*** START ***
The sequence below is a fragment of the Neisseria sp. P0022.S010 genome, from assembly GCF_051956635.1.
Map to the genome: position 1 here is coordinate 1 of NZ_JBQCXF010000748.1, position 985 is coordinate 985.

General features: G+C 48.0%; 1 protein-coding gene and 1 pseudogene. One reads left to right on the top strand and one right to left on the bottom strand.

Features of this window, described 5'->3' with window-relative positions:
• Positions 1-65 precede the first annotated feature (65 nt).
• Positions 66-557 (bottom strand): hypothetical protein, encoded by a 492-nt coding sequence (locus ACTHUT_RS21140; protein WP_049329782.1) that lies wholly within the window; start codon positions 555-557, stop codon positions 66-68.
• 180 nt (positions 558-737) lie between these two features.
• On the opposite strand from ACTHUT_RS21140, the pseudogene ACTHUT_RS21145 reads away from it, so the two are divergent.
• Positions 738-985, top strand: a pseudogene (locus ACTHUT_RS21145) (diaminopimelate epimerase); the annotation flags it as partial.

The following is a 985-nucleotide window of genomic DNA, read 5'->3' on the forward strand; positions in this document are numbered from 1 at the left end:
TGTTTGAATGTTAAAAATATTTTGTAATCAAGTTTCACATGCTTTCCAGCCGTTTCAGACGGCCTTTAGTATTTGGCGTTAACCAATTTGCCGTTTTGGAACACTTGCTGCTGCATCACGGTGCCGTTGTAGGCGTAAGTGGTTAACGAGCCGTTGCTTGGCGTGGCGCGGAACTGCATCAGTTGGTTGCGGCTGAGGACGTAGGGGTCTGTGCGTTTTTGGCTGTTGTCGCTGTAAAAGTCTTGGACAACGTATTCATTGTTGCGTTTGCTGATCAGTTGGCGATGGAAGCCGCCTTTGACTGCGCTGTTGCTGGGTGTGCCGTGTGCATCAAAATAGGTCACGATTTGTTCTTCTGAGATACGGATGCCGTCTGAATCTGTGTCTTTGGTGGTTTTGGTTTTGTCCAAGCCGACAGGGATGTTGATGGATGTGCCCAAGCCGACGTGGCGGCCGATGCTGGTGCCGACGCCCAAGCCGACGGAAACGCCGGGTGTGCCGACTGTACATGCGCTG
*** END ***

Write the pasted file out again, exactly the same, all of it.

The sequence below is a fragment of the Neisseria sp. P0022.S010 genome, from assembly GCF_051956635.1.
Map to the genome: position 1 here is coordinate 1 of NZ_JBQCXF010000748.1, position 985 is coordinate 985.

General features: G+C 48.0%; 1 protein-coding gene and 1 pseudogene. One reads left to right on the top strand and one right to left on the bottom strand.

Features of this window, described 5'->3' with window-relative positions:
• Positions 1-65 precede the first annotated feature (65 nt).
• Positions 66-557 (bottom strand): hypothetical protein, encoded by a 492-nt coding sequence (locus ACTHUT_RS21140; protein WP_049329782.1) that lies wholly within the window; start codon positions 555-557, stop codon positions 66-68.
• 180 nt (positions 558-737) lie between these two features.
• On the opposite strand from ACTHUT_RS21140, the pseudogene ACTHUT_RS21145 reads away from it, so the two are divergent.
• Positions 738-985, top strand: a pseudogene (locus ACTHUT_RS21145) (diaminopimelate epimerase); the annotation flags it as partial.

The following is a 985-nucleotide window of genomic DNA, read 5'->3' on the forward strand; positions in this document are numbered from 1 at the left end:
TGTTTGAATGTTAAAAATATTTTGTAATCAAGTTTCACATGCTTTCCAGCCGTTTCAGACGGCCTTTAGTATTTGGCGTTAACCAATTTGCCGTTTTGGAACACTTGCTGCTGCATCACGGTGCCGTTGTAGGCGTAAGTGGTTAACGAGCCGTTGCTTGGCGTGGCGCGGAACTGCATCAGTTGGTTGCGGCTGAGGACGTAGGGGTCTGTGCGTTTTTGGCTGTTGTCGCTGTAAAAGTCTTGGACAACGTATTCATTGTTGCGTTTGCTGATCAGTTGGCGATGGAAGCCGCCTTTGACTGCGCTGTTGCTGGGTGTGCCGTGTGCATCAAAATAGGTCACGATTTGTTCTTCTGAGATACGGATGCCGTCTGAATCTGTGTCTTTGGTGGTTTTGGTTTTGTCCAAGCCGACAGGGATGTTGATGGATGTGCCCAAGCCGACGTGGCGGCCGATGCTGGTGCCGACGCCCAAGCCGACGGAAACGCCGGGTGTGCCGACTGTACATGCGCTG